Microsoft 365 is an increasingly popular, future-proof solution that makes it easier for employees to work and collaborate regardless of their location. It uses familiar applications within a cloud solution that’s available anytime, anywhere to make the cloud transition as simple as possible. For this reason, many organizations are planning an upgrade to Microsoft 365.
Despite Microsoft’s intentions of making Microsoft 365 simple to use for both administrators and users, many organizations are experiencing deployment challenges. It’s not necessarily easy to set up and properly utilize a diverse range of cloud solutions across your organization. There’s often difficulty with managing licenses as well as estimating subscription costs, and challenges with promoting adoption across the organization.
Although these roadblocks exist, Microsoft 365 still provides an amazing amount of utility and should be a component of most cloud transformation strategies. To make the best use of Microsoft 365, organizations need to keep a close eye on its adoption process and its ongoing usage. By following these Microsoft 365 best practices, your organization can find the key to this suite’s most common challenges.
Why Track Adoption and Usage for Microsoft 365?
There are many compelling reasons to track activity in your instances of Microsoft 365. On a basic level, it can be used to ensure that employees are being productive on the clock. However, the best reason to track adoption and usage in your Microsoft 365 deployment is to gain insight into how people are using Microsoft 365 services on a daily basis.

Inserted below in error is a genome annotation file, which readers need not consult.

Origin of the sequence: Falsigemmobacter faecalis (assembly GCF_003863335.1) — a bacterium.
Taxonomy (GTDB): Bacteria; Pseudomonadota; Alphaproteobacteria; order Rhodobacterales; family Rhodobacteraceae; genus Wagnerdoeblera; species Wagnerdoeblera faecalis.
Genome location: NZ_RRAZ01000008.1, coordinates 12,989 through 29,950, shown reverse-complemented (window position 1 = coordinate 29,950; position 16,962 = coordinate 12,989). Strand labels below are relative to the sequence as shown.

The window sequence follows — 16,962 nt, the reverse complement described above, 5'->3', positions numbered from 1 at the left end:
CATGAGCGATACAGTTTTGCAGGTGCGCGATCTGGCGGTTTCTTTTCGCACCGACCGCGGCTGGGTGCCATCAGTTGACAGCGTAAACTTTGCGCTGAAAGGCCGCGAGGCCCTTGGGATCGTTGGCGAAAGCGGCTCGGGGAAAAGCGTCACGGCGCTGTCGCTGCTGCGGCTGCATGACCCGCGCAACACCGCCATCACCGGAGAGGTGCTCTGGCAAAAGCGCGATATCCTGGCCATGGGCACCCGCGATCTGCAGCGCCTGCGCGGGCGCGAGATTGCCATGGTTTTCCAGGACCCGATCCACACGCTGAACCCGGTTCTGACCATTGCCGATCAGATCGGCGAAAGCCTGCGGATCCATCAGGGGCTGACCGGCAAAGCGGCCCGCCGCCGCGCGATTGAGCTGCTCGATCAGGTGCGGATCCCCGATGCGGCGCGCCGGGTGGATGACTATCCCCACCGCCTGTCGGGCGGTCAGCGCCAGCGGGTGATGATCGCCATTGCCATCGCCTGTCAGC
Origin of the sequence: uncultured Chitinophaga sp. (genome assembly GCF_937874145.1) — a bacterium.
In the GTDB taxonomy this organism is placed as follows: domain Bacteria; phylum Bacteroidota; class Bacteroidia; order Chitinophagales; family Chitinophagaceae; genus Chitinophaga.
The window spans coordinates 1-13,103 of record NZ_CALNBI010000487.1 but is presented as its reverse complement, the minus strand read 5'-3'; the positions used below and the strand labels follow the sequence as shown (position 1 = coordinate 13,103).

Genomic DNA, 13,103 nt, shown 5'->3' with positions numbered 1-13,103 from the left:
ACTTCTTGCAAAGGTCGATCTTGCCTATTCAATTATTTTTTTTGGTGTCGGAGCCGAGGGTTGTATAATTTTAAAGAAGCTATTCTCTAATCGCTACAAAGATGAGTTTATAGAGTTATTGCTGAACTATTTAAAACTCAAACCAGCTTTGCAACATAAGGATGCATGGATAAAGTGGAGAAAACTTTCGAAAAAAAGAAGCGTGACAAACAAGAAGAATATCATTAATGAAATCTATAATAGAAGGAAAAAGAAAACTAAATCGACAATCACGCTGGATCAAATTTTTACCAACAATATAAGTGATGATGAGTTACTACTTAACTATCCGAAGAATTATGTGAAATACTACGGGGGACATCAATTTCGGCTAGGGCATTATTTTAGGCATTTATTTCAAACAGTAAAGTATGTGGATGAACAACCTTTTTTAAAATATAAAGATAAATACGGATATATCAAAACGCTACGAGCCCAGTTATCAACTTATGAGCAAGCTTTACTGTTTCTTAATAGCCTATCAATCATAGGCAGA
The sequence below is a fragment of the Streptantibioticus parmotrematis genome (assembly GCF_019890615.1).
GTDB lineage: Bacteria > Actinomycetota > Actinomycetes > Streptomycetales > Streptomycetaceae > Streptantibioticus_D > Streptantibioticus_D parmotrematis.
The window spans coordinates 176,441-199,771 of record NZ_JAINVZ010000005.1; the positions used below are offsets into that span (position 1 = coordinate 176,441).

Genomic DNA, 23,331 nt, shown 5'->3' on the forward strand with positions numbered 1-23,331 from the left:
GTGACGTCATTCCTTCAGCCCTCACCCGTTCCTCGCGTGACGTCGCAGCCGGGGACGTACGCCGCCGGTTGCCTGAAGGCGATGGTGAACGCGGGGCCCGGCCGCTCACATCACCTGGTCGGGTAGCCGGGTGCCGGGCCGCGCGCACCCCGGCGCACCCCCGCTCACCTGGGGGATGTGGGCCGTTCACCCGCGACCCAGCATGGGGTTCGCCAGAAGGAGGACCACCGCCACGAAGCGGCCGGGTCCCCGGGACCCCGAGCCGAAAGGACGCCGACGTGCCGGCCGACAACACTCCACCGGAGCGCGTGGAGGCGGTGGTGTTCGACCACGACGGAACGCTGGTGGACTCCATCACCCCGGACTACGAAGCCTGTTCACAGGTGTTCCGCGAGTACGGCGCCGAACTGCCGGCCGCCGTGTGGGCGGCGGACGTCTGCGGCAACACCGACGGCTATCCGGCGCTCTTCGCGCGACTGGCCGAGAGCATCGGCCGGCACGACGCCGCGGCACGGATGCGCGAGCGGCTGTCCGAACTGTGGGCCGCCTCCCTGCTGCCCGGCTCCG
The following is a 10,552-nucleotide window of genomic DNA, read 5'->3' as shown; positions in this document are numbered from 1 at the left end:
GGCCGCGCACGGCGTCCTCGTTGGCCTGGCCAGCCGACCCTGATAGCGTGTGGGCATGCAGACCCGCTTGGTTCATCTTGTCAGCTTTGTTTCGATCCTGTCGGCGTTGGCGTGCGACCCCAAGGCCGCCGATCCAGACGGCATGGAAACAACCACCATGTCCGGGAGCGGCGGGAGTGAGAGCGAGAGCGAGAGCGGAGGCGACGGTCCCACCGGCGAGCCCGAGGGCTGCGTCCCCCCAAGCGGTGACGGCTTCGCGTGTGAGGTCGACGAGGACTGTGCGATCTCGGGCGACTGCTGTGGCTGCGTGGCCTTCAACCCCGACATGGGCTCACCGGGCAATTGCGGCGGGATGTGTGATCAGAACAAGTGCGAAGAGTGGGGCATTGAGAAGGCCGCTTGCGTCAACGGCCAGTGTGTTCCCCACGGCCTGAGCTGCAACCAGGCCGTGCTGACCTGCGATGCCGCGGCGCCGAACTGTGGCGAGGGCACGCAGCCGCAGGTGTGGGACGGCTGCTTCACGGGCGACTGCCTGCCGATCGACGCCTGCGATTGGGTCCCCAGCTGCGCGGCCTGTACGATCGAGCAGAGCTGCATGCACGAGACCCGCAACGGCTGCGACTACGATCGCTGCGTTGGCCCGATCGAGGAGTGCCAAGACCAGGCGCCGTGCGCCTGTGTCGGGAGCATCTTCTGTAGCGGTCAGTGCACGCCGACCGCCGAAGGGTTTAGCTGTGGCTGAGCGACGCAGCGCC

When productivity managers can quantify the impact that Microsoft 365 offers to employees, it can provide information that helps the entire organization. Let’s take a look at the benefits that can be realized through adoption and usage data:
Enhanced Collaboration and Communication – With Microsoft 365, employees can access applications such as OneDrive and SharePoint to collaborate with each other. If the IT team tracks the usage of these applications, it’s simple to determine which documents are being shared on which programs. This can provide valuable insights into how employees work, while further securing your network from unsafe documents.
Right-Sizing Storage – If employees use programs like SharePoint or OneDrive, they will be utilizing Microsoft’s cloud storage. Unfortunately, the pricing structure for these services includes several tiers that may have limited storage space available. To pick the plan with the best value, IT teams must have the information required to estimate how much data storage will be needed.
Tracking Active Licenses – It’s important to know how many active licenses are being used by people in your organization, and where these licenses are deployed. Since each person with a license can install Microsoft 365 on up to five different devices – including personal devices – this visibility is very important. IT teams should have visibility into the cloud estate, and see how many license types are being used as well as how many users are assigned to each type of license. If these licenses are not accounted for, your organization may overpay for unused licenses or fall out of software compliance.
Reducing Upkeep – If your organization uses a variety of applications with similar purposes, it’s useful to see how often each team is using them. This will help determine which applications are favored within the organization and which applications are unpopular. This can help your organization eliminate unnecessary software.
Best Practices for Tracking Microsoft 365 Adoption and Usage
Organizations should be well-versed in the software and processes necessary for cloud management, or partner with experts that can provide guidance as needed. However, there are a few best practices that should be followed when tracking and assessing an organization’s adoption and usage of Microsoft 365: